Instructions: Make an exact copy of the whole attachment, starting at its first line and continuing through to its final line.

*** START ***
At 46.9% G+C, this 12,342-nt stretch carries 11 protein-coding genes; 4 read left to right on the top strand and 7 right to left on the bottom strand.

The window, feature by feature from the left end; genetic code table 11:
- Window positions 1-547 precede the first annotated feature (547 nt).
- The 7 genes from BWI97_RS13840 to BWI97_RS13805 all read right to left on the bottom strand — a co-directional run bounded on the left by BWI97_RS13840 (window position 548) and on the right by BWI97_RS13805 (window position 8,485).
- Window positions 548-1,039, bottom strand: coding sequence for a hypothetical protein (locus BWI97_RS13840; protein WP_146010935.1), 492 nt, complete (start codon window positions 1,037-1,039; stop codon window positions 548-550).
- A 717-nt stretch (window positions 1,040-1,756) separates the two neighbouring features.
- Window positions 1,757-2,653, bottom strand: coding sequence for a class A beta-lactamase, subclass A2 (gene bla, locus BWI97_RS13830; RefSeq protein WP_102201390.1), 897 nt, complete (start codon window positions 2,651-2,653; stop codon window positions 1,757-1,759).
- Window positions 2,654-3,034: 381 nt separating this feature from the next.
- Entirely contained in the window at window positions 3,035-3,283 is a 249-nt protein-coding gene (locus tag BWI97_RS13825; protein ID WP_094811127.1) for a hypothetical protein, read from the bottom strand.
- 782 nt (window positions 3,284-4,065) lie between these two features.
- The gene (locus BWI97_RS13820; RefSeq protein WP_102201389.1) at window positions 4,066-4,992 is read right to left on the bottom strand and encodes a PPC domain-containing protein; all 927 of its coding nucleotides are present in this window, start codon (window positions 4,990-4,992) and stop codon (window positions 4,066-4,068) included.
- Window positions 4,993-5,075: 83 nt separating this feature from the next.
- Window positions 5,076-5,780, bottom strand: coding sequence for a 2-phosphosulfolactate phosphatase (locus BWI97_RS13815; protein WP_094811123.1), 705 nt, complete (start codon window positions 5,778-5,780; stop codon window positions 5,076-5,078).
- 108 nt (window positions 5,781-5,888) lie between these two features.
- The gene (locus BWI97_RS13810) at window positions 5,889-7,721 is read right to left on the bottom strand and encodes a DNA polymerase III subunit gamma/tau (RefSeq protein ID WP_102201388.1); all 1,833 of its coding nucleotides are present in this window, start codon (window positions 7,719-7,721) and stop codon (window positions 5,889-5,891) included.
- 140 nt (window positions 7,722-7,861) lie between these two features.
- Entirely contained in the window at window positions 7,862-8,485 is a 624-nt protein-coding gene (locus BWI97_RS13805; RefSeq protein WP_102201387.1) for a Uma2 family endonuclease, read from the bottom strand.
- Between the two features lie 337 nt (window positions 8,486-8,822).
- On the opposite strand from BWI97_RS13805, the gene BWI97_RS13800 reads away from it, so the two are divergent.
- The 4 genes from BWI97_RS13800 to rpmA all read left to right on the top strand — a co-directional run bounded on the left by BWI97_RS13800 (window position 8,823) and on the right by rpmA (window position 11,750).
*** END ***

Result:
At 46.9% G+C, this 12,342-nt stretch carries 11 protein-coding genes; 4 read left to right on the top strand and 7 right to left on the bottom strand.

The window, feature by feature from the left end; genetic code table 11:
- Window positions 1-547 precede the first annotated feature (547 nt).
- The 7 genes from BWI97_RS13840 to BWI97_RS13805 all read right to left on the bottom strand — a co-directional run bounded on the left by BWI97_RS13840 (window position 548) and on the right by BWI97_RS13805 (window position 8,485).
- Window positions 548-1,039, bottom strand: coding sequence for a hypothetical protein (locus BWI97_RS13840; protein WP_146010935.1), 492 nt, complete (start codon window positions 1,037-1,039; stop codon window positions 548-550).
- A 717-nt stretch (window positions 1,040-1,756) separates the two neighbouring features.
- Window positions 1,757-2,653, bottom strand: coding sequence for a class A beta-lactamase, subclass A2 (gene bla, locus BWI97_RS13830; RefSeq protein WP_102201390.1), 897 nt, complete (start codon window positions 2,651-2,653; stop codon window positions 1,757-1,759).
- Window positions 2,654-3,034: 381 nt separating this feature from the next.
- Entirely contained in the window at window positions 3,035-3,283 is a 249-nt protein-coding gene (locus tag BWI97_RS13825; protein ID WP_094811127.1) for a hypothetical protein, read from the bottom strand.
- 782 nt (window positions 3,284-4,065) lie between these two features.
- The gene (locus BWI97_RS13820; RefSeq protein WP_102201389.1) at window positions 4,066-4,992 is read right to left on the bottom strand and encodes a PPC domain-containing protein; all 927 of its coding nucleotides are present in this window, start codon (window positions 4,990-4,992) and stop codon (window positions 4,066-4,068) included.
- Window positions 4,993-5,075: 83 nt separating this feature from the next.
- Window positions 5,076-5,780, bottom strand: coding sequence for a 2-phosphosulfolactate phosphatase (locus BWI97_RS13815; protein WP_094811123.1), 705 nt, complete (start codon window positions 5,778-5,780; stop codon window positions 5,076-5,078).
- 108 nt (window positions 5,781-5,888) lie between these two features.
- The gene (locus BWI97_RS13810) at window positions 5,889-7,721 is read right to left on the bottom strand and encodes a DNA polymerase III subunit gamma/tau (RefSeq protein ID WP_102201388.1); all 1,833 of its coding nucleotides are present in this window, start codon (window positions 7,719-7,721) and stop codon (window positions 5,889-5,891) included.
- 140 nt (window positions 7,722-7,861) lie between these two features.
- Entirely contained in the window at window positions 7,862-8,485 is a 624-nt protein-coding gene (locus BWI97_RS13805; RefSeq protein WP_102201387.1) for a Uma2 family endonuclease, read from the bottom strand.
- Between the two features lie 337 nt (window positions 8,486-8,822).
- On the opposite strand from BWI97_RS13805, the gene BWI97_RS13800 reads away from it, so the two are divergent.
- The 4 genes from BWI97_RS13800 to rpmA all read left to right on the top strand — a co-directional run bounded on the left by BWI97_RS13800 (window position 8,823) and on the right by rpmA (window position 11,750).